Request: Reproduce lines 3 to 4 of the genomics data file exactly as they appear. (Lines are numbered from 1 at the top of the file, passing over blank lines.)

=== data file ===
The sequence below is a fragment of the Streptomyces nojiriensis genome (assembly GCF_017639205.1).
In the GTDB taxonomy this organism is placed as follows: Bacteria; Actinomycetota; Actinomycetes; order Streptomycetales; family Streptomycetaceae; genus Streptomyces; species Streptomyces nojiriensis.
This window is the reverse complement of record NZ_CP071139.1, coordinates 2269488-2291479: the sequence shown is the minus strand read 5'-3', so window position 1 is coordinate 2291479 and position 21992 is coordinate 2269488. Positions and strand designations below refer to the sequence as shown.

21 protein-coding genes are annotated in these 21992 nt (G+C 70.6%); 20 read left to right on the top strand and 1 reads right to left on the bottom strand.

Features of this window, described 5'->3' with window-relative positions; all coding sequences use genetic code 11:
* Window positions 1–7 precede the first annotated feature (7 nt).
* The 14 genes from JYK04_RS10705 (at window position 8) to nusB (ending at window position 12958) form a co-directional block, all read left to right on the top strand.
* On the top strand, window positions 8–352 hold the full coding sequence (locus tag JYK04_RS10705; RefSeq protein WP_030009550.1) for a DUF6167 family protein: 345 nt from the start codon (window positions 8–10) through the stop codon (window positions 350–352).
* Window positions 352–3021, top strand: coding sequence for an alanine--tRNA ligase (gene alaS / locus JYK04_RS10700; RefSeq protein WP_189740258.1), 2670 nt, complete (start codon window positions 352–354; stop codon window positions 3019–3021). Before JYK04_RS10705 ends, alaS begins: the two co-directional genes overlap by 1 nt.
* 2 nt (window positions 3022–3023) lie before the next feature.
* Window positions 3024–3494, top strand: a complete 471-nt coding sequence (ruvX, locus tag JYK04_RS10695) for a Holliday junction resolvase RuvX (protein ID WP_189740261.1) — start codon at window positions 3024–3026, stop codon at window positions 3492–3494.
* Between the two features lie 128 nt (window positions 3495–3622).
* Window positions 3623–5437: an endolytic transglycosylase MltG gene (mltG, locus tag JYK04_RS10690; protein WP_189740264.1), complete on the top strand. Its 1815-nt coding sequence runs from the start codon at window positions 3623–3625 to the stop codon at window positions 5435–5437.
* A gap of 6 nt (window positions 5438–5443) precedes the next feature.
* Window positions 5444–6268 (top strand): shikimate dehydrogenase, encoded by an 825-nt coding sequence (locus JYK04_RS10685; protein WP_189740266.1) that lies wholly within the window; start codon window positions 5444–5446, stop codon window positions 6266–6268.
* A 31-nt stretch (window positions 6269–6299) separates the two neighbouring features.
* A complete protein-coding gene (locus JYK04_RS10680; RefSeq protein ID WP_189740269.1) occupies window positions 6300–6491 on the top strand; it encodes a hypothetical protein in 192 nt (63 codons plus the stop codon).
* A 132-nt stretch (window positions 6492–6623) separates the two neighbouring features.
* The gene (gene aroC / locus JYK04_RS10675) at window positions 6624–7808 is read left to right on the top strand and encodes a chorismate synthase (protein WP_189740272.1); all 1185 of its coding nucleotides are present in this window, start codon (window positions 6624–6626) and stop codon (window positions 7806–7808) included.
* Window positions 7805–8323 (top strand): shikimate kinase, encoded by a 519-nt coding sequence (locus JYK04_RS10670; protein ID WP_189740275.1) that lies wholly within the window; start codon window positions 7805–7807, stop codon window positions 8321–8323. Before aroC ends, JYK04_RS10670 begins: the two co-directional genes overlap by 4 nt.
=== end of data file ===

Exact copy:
This window is the reverse complement of record NZ_CP071139.1, coordinates 2269488-2291479: the sequence shown is the minus strand read 5'-3', so window position 1 is coordinate 2291479 and position 21992 is coordinate 2269488. Positions and strand designations below refer to the sequence as shown.

21 protein-coding genes are annotated in these 21992 nt (G+C 70.6%); 20 read left to right on the top strand and 1 reads right to left on the bottom strand.